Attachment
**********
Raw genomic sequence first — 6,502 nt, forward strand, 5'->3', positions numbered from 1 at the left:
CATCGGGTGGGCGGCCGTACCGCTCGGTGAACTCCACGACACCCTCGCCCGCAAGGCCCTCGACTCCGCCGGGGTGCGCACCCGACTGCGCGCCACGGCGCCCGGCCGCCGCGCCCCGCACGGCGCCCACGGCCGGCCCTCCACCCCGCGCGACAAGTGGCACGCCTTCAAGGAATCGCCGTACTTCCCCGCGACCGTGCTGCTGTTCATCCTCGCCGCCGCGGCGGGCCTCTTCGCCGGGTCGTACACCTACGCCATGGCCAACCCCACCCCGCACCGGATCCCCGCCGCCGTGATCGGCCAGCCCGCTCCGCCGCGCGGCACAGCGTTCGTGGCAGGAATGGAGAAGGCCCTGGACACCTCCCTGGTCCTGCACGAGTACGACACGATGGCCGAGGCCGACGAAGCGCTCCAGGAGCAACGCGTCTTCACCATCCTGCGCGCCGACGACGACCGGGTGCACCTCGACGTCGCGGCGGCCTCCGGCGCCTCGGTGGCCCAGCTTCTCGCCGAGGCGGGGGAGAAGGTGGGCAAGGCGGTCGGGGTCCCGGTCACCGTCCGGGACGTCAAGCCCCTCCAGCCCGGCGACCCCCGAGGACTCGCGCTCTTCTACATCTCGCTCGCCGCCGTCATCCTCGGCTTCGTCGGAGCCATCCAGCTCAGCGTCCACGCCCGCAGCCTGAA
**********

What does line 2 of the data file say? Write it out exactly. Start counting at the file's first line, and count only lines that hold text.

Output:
CATCGGGTGGGCGGCCGTACCGCTCGGTGAACTCCACGACACCCTCGCCCGCAAGGCCCTCGACTCCGCCGGGGTGCGCACCCGACTGCGCGCCACGGCGCCCGGCCGCCGCGCCCCGCACGGCGCCCACGGCCGGCCCTCCACCCCGCGCGACAAGTGGCACGCCTTCAAGGAATCGCCGTACTTCCCCGCGACCGTGCTGCTGTTCATCCTCGCCGCCGCGGCGGGCCTCTTCGCCGGGTCGTACACCTACGCCATGGCCAACCCCACCCCGCACCGGATCCCCGCCGCCGTGATCGGCCAGCCCGCTCCGCCGCGCGGCACAGCGTTCGTGGCAGGAATGGAGAAGGCCCTGGACACCTCCCTGGTCCTGCACGAGTACGACACGATGGCCGAGGCCGACGAAGCGCTCCAGGAGCAACGCGTCTTCACCATCCTGCGCGCCGACGACGACCGGGTGCACCTCGACGTCGCGGCGGCCTCCGGCGCCTCGGTGGCCCAGCTTCTCGCCGAGGCGGGGGAGAAGGTGGGCAAGGCGGTCGGGGTCCCGGTCACCGTCCGGGACGTCAAGCCCCTCCAGCCCGGCGACCCCCGAGGACTCGCGCTCTTCTACATCTCGCTCGCCGCCGTCATCCTCGGCTTCGTCGGAGCCATCCAGCTCAGCGTCCACGCCCGCAGCCTGAA